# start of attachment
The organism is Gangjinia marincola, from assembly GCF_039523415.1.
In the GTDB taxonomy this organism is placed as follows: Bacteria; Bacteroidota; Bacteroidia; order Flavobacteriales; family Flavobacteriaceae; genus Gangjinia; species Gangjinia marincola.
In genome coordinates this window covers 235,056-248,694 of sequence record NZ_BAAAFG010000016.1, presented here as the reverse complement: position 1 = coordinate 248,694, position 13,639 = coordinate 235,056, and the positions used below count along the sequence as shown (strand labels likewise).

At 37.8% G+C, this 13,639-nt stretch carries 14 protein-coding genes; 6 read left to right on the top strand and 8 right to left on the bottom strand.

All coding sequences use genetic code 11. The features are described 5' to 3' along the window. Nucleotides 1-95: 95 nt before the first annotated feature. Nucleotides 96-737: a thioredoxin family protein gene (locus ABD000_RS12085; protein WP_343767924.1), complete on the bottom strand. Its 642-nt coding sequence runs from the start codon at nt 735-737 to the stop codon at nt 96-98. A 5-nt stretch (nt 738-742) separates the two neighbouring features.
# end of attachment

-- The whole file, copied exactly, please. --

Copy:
The organism is Gangjinia marincola, from assembly GCF_039523415.1.
In the GTDB taxonomy this organism is placed as follows: Bacteria; Bacteroidota; Bacteroidia; order Flavobacteriales; family Flavobacteriaceae; genus Gangjinia; species Gangjinia marincola.
In genome coordinates this window covers 235,056-248,694 of sequence record NZ_BAAAFG010000016.1, presented here as the reverse complement: position 1 = coordinate 248,694, position 13,639 = coordinate 235,056, and the positions used below count along the sequence as shown (strand labels likewise).

At 37.8% G+C, this 13,639-nt stretch carries 14 protein-coding genes; 6 read left to right on the top strand and 8 right to left on the bottom strand.

All coding sequences use genetic code 11. The features are described 5' to 3' along the window. Nucleotides 1-95: 95 nt before the first annotated feature. Nucleotides 96-737: a thioredoxin family protein gene (locus ABD000_RS12085; protein WP_343767924.1), complete on the bottom strand. Its 642-nt coding sequence runs from the start codon at nt 735-737 to the stop codon at nt 96-98. A 5-nt stretch (nt 738-742) separates the two neighbouring features.